An interesting angle by which the Marlins trade with the Dodgers may be explored from a large macro view. The Marlins effectively traded organizational depth and two players who are both regarded as multi-dimensional, two way players. That is to say two guys who have above average tools, Kike Hernandez and Austin Barnes for Dee Gordon a player who only has an exceptional speed tool.
Take Hernandez, who in his time at AAA with both Miami and Houston last year slashed .318/.372/.402 (.373 wOBA) and a 31.8% extra base hit rate. While playing every position in the field except for catcher in 2014. Back when the Marlins traded for Jarred Cosart in July Hernandez was seen as a throw-in piece but as time went on I realized that the Marlins had actually acquired a player who could feature as at least a Major League average contributor as a super utility player. I was never convinced that the Marlins should have committed to him as an everyday option but he could have been a great contributor to a winning roster nonetheless.
Hernandez’ profile is a quite an interesting experiment in what the Marlins front office values in their players. A player who is as versatile and has such a projectable bat must should have a place in their roster construction but instead they opted for Dee Gordon.
Dee Gordon who is a very nice player and had a breakout year last year was ultimately a misguided decision for the Marlins front office to make. Gordon fits a prototype he fits the part of a leadoff hitter. A fast player, who can steal bases and is supposedly a “spark plug” at the top of the order. The thing is that for a player to steal bases he must reach base and Gordon’s breakout season netted him a .326 OBP and 4.8% walk rate. The 45th worst mark among all qualified hitters between 2012 and 2014. Put another way Adeiny Hechavarria had a higher walk rate in 2013 at 5.2% than Gordon did in 2014. Marlins management falls in love with players because they see certain things which leads to them ignoring the entirety of the players skill set.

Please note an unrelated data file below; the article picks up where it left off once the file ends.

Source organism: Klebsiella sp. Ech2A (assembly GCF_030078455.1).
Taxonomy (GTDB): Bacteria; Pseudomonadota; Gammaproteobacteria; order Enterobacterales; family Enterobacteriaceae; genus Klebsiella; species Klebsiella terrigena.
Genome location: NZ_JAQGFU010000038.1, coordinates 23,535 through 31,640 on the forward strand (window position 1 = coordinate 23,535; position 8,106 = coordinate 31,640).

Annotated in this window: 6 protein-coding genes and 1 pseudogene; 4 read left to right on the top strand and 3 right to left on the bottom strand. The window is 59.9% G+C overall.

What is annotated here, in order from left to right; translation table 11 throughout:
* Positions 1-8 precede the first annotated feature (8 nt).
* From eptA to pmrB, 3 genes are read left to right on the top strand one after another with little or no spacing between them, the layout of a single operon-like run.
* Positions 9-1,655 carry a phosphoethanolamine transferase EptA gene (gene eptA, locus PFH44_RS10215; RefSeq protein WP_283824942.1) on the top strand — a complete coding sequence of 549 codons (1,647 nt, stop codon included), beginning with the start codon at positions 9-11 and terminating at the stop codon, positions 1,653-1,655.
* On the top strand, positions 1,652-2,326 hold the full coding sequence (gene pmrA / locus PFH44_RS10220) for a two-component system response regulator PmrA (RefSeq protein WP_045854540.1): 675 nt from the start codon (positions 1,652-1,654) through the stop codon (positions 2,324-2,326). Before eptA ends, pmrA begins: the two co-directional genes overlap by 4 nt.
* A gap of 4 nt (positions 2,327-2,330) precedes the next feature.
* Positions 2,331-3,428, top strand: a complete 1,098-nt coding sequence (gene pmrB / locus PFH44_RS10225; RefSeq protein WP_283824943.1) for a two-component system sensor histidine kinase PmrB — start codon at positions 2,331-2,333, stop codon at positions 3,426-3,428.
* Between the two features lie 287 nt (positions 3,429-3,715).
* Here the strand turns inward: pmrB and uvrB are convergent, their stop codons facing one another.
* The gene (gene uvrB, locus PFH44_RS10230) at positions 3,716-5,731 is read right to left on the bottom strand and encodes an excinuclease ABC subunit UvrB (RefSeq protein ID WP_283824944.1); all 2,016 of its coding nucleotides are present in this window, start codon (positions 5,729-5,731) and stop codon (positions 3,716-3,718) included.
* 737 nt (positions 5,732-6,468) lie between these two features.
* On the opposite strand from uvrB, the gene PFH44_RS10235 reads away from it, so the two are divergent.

64 stolen bases certainly jumps off the page but more important question are ignored. Who does this player actually do what he does so well? Are these numbers sustainable? A .346 BABIP and that alarmingly low walk rate suggest that it would be hard for Gordon to replicate his 2014 in 2015 for the Marlins.
Dan Szymborki’s ZiPS projects Gordon for .281/.326/.357 an 88 OPS+, 50 SB and 1.6 WAR. That is certainly not a bad season but it is certainly not worth trading away two legitimate hitting prospects, the team’s best pitching prospect and what is becoming a dependable bullpen arm in Chris Hatcher.
Gordon isn’t also a clear a defensive upgrade over Solano or Hernandez at second base. This becomes important given the Marlins penchant to commit on ground ball pitchers like Henderson Alvarez and Jarred Cosart. The Marlins must upgrade their infield defensively and the Dee Gordon signing was a step in the wrong direction in making that happen.
This blinkered view of players is how the Marlins will end up signing Mike Morse on the back of a ridiculous .196 ISO and 15% plus HR/FB while ignoring his 25% strikeout rate and mediocre advanced fielding stats.
No sane National League manager or general manager should legitimately look at Mike Morse as a legitimate option to be your everyday first baseman. Morse should be an American League only player and even the massive power comes with massive question marks.
The Marlins paid a steep price for Dee Gordon and the will likely ended up doing the same for Mike Morse in free agency because they are obsessed with guys with impressive skill sets. This has its positives, the Marlins drafted Giancarlo Stanton only because of his power tool but for every Giancarlo Stanton there is a Matt Dominguez or a Kyle Skipworth. It is better to have well rounded guys than one that only has one exceptional tool. This philosophy may benefit the Marlins in 2015 and in the short term but it will cost them in the long term.